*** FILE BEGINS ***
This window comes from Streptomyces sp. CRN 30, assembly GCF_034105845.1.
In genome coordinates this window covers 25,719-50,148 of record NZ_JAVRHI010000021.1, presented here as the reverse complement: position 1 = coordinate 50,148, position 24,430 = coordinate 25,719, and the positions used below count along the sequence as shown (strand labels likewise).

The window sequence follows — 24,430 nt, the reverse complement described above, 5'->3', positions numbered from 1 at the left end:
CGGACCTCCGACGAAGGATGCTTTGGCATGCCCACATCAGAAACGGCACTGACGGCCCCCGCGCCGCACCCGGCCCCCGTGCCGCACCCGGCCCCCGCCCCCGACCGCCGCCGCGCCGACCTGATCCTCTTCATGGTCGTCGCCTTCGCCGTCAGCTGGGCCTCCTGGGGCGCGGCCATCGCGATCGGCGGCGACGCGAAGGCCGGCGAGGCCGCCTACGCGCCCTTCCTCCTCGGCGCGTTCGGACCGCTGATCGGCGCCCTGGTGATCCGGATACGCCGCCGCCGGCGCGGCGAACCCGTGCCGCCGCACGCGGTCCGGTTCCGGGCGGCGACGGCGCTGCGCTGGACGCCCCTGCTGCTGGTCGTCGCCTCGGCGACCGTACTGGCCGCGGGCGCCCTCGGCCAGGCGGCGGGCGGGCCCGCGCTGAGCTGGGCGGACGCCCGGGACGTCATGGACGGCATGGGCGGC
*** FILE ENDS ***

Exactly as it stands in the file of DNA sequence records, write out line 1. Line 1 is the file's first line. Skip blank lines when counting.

This window comes from Streptomyces sp. CRN 30, assembly GCF_034105845.1.